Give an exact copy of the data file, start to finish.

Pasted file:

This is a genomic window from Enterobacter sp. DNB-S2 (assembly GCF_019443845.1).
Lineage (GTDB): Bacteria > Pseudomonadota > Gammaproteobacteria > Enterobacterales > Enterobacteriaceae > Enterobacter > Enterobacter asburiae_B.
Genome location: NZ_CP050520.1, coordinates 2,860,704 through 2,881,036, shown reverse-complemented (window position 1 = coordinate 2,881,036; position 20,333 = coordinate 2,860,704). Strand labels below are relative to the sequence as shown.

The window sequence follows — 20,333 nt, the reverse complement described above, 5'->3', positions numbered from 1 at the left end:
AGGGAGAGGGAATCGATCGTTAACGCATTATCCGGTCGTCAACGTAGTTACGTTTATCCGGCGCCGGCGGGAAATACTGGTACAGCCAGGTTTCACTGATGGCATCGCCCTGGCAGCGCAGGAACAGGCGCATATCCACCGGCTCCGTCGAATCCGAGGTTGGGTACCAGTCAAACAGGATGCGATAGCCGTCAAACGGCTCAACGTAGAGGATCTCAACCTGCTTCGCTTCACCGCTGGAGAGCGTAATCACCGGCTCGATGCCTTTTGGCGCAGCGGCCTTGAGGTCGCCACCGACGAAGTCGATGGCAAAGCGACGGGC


This is a genomic window from Enterobacter sp. DNB-S2 (assembly GCF_019443845.1).
Lineage (GTDB): Bacteria > Pseudomonadota > Gammaproteobacteria > Enterobacterales > Enterobacteriaceae > Enterobacter > Enterobacter asburiae_B.
Genome location: NZ_CP050520.1, coordinates 2,860,704 through 2,881,036, shown reverse-complemented (window position 1 = coordinate 2,881,036; position 20,333 = coordinate 2,860,704). Strand labels below are relative to the sequence as shown.

The window sequence follows — 20,333 nt, the reverse complement described above, 5'->3', positions numbered from 1 at the left end:
AGGGAGAGGGAATCGATCGTTAACGCATTATCCGGTCGTCAACGTAGTTACGTTTATCCGGCGCCGGCGGGAAATACTGGTACAGCCAGGTTTCACTGATGGCATCGCCCTGGCAGCGCAGGAACAGGCGCATATCCACCGGCTCCGTCGAATCCGAGGTTGGGTACCAGTCAAACAGGATGCGATAGCCGTCAAACGGCTCAACGTAGAGGATCTCAACCTGCTTCGCTTCACCGCTGGAGAGCGTAATCACCGGCTCGATGCCTTTTGGCGCAGCGGCCTTGAGGTCGCCACCGACGAAGTCGATGGCAAAGCGACGGGC